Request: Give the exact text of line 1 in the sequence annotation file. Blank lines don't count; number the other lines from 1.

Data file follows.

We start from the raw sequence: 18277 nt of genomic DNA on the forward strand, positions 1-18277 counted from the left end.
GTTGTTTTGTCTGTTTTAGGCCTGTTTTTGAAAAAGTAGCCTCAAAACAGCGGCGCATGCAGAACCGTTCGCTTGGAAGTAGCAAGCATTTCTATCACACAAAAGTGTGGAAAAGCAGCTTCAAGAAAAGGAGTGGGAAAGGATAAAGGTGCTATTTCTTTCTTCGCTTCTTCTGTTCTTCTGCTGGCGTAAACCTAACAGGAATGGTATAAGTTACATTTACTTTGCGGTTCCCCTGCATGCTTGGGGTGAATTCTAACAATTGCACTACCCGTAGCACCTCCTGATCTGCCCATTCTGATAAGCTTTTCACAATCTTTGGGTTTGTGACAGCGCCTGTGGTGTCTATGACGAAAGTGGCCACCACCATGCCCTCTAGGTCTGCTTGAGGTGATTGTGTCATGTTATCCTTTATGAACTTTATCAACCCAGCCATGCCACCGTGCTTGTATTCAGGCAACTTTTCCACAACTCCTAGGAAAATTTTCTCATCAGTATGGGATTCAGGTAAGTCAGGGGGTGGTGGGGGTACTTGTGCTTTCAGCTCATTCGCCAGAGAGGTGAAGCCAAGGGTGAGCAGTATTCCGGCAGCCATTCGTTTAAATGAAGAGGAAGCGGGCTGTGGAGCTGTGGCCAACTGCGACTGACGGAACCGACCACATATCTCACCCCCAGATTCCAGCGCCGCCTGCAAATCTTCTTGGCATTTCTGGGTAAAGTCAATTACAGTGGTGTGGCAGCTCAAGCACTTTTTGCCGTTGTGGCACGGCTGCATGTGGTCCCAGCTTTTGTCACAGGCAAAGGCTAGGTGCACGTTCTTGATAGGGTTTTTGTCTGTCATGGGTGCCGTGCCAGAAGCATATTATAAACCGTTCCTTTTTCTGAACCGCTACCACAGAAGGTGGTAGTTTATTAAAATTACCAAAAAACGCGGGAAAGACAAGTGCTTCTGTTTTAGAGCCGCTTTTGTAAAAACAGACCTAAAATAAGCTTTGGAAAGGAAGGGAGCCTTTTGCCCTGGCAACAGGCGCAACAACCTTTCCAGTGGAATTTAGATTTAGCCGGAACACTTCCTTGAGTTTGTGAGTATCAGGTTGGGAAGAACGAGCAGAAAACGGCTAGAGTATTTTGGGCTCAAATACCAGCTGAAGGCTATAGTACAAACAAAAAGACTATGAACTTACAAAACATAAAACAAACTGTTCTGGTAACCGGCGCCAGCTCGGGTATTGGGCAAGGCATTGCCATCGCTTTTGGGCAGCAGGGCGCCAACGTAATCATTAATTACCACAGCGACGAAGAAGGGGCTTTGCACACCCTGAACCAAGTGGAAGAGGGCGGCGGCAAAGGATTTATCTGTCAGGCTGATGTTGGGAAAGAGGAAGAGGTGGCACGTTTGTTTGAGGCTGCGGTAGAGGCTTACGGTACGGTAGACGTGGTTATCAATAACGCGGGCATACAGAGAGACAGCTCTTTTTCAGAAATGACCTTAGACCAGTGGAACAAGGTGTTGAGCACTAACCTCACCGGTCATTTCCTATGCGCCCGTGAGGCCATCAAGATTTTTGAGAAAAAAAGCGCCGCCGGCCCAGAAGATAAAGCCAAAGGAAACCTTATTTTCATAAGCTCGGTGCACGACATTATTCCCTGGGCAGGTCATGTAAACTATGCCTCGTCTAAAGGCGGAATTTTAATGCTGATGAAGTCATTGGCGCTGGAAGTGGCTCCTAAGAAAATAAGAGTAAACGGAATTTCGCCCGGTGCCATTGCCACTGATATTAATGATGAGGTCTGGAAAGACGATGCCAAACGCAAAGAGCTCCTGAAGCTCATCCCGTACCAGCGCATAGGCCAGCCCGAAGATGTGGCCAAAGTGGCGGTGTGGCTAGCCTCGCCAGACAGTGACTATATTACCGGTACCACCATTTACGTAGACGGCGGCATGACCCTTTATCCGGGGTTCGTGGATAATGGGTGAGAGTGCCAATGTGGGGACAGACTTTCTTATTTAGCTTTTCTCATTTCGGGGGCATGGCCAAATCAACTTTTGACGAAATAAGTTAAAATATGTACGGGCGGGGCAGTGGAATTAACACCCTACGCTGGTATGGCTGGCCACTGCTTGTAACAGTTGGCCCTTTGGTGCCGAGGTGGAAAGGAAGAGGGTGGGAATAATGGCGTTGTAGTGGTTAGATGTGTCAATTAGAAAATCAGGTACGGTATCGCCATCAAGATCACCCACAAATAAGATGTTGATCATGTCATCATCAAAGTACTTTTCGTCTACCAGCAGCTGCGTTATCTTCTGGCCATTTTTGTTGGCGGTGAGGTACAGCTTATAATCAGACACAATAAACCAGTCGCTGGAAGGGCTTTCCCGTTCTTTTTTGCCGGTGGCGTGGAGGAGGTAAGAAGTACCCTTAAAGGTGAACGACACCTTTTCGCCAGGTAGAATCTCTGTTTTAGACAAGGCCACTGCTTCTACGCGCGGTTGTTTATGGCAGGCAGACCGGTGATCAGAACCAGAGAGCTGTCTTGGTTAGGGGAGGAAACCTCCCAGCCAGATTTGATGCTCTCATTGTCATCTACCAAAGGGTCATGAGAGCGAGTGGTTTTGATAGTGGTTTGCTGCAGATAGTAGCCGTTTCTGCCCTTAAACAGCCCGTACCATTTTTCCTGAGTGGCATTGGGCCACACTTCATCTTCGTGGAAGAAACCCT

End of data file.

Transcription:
We start from the raw sequence: 18277 nt of genomic DNA on the forward strand, positions 1-18277 counted from the left end.